What’s considered celebrity news?

By: Maggie Dickman

I do not necessarily think of news when I see these headlines:

Ashton Kutcher & Mila Kunis Jacked Their Baby’s Name From Tiger’s #1 Ex-Mistress??

Jennifer Lopez Tapes American Idol In Two Revealing Dresses: See the Sexy Looks!

Amanda Bynes’ Bizarre Behavior at LAX: Troubled Actress Talks to Herself, Puts on Makeup While Dining Solo

Celebrities are the center of popular culture, and their lives are shared everyday on celebrity news and gossip sites. But, what really constitutes “news?”

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Recently, actress Sarah Hyland has dealt with a breakup with her boyfriend, Matt Prokop, because of abuse. It was later released that she was planning on getting a temporary restraining order from him, a timely enough topic.

But then, articles like People’s “Sarah Hyland ‘Cheerful’ at First Public Appearance Since Obtaining Restraining Order Against Ex” popped up on my news feed. The article quotes an onlooker at a party that Hyland was spotted at. According to the onlooker, “She looked like she was having a great time dancing and mingling with friends.” But, is this really considered news?

Not only does this not seem to constitute as news, but it also seems to be passing the point of privacy. Celebrity ethics in journalism are a little iffy because they are public figures. An article by the Poynter Institute shares five questions to ask to determine if an article is ethical or not:

  • Why am I doing this story?
  • Is there a journalistic reason for this story?
  • What is the story’s news value?
  • How much time and resources are we spending on this?
  • Is this being done at the expense of another, more important story?

While celebrity news is still important for some, I think the line between news and gossip needs to be made clearer. Jeremy King, editor of industry paper Media Week, told BBC that it ends up being the public who brings this desire for news to the forefront. “The incessant need of the public to know what every celebrity is doing is phenomenal,” King says. “Ironically, this same public are equally outraged when it comes to normal civilians having their private lives publicly played out.”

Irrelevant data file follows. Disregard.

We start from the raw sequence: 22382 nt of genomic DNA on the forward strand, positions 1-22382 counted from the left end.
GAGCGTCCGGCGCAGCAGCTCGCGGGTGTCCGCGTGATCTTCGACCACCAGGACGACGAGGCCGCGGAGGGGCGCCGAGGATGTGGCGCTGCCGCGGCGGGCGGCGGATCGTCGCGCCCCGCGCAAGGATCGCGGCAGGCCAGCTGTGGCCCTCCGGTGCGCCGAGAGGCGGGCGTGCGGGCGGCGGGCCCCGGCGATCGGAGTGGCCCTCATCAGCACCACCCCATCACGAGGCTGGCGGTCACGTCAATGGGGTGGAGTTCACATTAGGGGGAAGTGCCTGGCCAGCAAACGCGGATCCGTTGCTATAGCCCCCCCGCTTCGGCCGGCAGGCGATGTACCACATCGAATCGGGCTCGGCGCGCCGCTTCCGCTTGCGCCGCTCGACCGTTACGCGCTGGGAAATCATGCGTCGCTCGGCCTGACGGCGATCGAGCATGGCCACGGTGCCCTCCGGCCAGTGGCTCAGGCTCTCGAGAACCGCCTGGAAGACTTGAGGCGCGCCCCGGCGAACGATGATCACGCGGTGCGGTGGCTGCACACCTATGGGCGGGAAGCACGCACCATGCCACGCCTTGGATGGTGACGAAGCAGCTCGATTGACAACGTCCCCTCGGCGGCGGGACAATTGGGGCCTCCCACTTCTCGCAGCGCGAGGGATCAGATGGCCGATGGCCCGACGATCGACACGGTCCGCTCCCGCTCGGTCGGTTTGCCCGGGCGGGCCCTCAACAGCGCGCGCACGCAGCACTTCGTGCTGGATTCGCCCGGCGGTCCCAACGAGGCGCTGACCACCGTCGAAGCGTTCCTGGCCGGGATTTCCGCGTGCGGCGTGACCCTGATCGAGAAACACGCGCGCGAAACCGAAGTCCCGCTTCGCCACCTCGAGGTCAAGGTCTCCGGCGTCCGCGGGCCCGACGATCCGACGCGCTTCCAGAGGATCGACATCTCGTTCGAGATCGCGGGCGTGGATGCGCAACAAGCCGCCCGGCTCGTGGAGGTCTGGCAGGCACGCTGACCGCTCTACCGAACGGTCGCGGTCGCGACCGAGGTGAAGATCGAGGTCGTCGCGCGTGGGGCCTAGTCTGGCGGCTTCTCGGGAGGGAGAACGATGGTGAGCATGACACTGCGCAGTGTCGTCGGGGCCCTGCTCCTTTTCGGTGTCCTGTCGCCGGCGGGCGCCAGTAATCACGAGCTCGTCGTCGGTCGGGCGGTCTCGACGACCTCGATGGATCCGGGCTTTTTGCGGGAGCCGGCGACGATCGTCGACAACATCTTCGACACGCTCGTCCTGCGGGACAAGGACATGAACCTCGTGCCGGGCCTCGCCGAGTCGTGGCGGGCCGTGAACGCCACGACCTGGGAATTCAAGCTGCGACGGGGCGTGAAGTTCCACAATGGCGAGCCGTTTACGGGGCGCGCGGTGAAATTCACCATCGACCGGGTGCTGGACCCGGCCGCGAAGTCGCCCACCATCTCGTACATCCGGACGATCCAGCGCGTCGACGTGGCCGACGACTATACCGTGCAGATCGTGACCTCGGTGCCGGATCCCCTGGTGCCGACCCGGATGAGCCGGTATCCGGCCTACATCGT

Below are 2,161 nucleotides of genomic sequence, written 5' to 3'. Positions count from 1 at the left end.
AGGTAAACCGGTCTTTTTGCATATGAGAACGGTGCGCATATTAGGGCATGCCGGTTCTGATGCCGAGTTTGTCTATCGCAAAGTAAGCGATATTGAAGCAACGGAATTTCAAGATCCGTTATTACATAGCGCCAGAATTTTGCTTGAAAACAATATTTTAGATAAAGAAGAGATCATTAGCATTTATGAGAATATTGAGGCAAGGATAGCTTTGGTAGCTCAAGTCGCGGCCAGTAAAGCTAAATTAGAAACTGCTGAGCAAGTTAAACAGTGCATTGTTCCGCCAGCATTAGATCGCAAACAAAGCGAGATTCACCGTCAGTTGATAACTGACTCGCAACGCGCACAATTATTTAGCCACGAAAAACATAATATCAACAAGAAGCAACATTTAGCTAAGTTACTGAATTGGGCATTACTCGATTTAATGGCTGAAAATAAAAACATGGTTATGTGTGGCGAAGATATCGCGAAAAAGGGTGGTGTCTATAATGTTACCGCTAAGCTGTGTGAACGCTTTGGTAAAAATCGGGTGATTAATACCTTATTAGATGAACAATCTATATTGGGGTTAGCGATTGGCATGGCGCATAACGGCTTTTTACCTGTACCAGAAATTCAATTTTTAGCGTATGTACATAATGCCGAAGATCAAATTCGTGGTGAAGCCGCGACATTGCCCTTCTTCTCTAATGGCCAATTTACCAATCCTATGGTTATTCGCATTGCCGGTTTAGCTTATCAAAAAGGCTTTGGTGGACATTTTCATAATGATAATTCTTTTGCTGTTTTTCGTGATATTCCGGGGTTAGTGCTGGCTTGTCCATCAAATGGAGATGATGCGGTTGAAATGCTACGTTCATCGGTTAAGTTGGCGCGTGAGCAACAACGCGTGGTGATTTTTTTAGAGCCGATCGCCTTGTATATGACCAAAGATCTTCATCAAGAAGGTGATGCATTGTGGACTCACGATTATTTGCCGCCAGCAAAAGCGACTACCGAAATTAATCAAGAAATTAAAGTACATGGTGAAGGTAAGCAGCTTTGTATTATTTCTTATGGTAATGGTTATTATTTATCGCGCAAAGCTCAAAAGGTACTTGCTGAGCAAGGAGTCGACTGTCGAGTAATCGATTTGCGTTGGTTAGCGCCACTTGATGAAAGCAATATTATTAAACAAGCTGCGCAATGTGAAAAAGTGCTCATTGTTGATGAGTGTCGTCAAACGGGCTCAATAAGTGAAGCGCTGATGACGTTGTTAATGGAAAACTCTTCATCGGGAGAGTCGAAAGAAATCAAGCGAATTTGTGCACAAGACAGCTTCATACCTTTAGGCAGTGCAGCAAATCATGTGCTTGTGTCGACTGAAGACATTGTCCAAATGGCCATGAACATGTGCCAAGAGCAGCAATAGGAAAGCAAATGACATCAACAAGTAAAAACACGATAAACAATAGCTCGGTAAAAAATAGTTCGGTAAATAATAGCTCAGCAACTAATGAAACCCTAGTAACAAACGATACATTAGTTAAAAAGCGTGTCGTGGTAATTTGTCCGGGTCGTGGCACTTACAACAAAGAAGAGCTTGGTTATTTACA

Where do you think the line is drawn between news and unnecessary gossip? How far do you think the media should go when presenting these stories? Let me know your responses in the comments below.

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5 responses to “What’s considered celebrity news?

  1. I think this is a great topic to cover, and I’m glad you included questions on how to tell if something is newsworthy or ethical. I think in today’s society, the line between newsworthy and gossip is pretty blurry, and the desire to gain publicity and a wider readership can drive once credible publications to report on something that is more entertaining than intelligent. I think in defining what newsworthy entails, a story should be interesting, provoking and affect a larger group of people directly, occurring within the general public. This is obviously not always the case, but when presenting less than newsworthy stories, publications should decide whether they desire being credible and maintaining their reputation or simply attracting readers to something that is honestly pretty trivial.

    • I completely agree with you. Everyone wants to read about the latest celebrity “meltdown,” even if it is something that is blown up solely to boost sales. It’s interesting to see how different publications sell these different things, and if it’s even ethical or legal to do some of the things they do. Sales seem to be the most important, especially in regards to celebrity news magazines. I think these publications should answer the questions Poynter published to make their news more reliable, but I’m not too positive it will happen.

  2. I personally am a huge E! news and People fan. I think it comes down to what an individual’s opinion is on the term “news.” Yes, I agree an article on ISIS is definitely more important than an article about what Ashton and Mila named their baby, but on the other hand in our world there are always such horrible things going on and horrible news always around us. I feel that there needs to be some of this fun carefree news to keep us optimistic and going in a hard and painful world sometimes.

    As of the ethical part, I agree these celebrities are being followed and harassed on a daily basis; that needs to change. Paparazzi need understand just because their are celebrities doesn’t mean they aren’t human and need privacy just like the rest of us.

    • People is a go-to source for me too. I’m always interested in seeing who-wore-what-where and who was spotted on the latest red carpet event. I think some sources go a step too far, and that is what really bugs me. People, even public figures, deserve a place to step out and not be photographed every second. Celebrity grocery shopping isn’t news, and I think that is the biggest point of trouble.

  3. I think there’s a place for this type of fluff news as well as more serious news. What I’ve found funny about the fluff news is that sometimes the updates like you used for Sarah Hyland and up being a one paragraph article. It seems like instead of wasting space on an entire article it could just be shared as a tweet. Privacy is important and people shouldn’t be invading it in order to post such minor details on a person’s life.

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